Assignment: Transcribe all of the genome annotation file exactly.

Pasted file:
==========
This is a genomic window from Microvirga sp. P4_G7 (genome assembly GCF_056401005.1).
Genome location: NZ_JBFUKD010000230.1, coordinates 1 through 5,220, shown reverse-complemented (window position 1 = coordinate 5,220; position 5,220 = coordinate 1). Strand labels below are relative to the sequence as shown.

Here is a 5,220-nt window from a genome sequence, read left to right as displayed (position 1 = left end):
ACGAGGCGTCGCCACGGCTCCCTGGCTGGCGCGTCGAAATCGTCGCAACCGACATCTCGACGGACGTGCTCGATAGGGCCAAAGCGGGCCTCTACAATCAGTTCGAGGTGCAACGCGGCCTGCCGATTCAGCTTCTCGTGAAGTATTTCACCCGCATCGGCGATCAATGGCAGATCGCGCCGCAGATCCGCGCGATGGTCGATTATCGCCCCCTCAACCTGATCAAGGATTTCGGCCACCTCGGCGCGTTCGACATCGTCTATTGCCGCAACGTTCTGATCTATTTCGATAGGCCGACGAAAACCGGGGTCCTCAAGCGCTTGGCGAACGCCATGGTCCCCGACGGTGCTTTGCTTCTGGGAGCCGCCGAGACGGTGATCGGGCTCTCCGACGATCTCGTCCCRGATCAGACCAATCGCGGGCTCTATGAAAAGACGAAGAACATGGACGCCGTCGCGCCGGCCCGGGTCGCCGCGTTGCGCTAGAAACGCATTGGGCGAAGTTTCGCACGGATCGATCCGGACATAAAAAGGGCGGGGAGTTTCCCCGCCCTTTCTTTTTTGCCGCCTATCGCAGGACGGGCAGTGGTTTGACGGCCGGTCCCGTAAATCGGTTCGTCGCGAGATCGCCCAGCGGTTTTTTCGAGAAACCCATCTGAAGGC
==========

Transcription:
This is a genomic window from Microvirga sp. P4_G7 (genome assembly GCF_056401005.1).
Genome location: NZ_JBFUKD010000230.1, coordinates 1 through 5,220, shown reverse-complemented (window position 1 = coordinate 5,220; position 5,220 = coordinate 1). Strand labels below are relative to the sequence as shown.

Here is a 5,220-nt window from a genome sequence, read left to right as displayed (position 1 = left end):
ACGAGGCGTCGCCACGGCTCCCTGGCTGGCGCGTCGAAATCGTCGCAACCGACATCTCGACGGACGTGCTCGATAGGGCCAAAGCGGGCCTCTACAATCAGTTCGAGGTGCAACGCGGCCTGCCGATTCAGCTTCTCGTGAAGTATTTCACCCGCATCGGCGATCAATGGCAGATCGCGCCGCAGATCCGCGCGATGGTCGATTATCGCCCCCTCAACCTGATCAAGGATTTCGGCCACCTCGGCGCGTTCGACATCGTCTATTGCCGCAACGTTCTGATCTATTTCGATAGGCCGACGAAAACCGGGGTCCTCAAGCGCTTGGCGAACGCCATGGTCCCCGACGGTGCTTTGCTTCTGGGAGCCGCCGAGACGGTGATCGGGCTCTCCGACGATCTCGTCCCRGATCAGACCAATCGCGGGCTCTATGAAAAGACGAAGAACATGGACGCCGTCGCGCCGGCCCGGGTCGCCGCGTTGCGCTAGAAACGCATTGGGCGAAGTTTCGCACGGATCGATCCGGACATAAAAAGGGCGGGGAGTTTCCCCGCCCTTTCTTTTTTGCCGCCTATCGCAGGACGGGCAGTGGTTTGACGGCCGGTCCCGTAAATCGGTTCGTCGCGAGATCGCCCAGCGGTTTTTTCGAGAAACCCATCTGAAGGC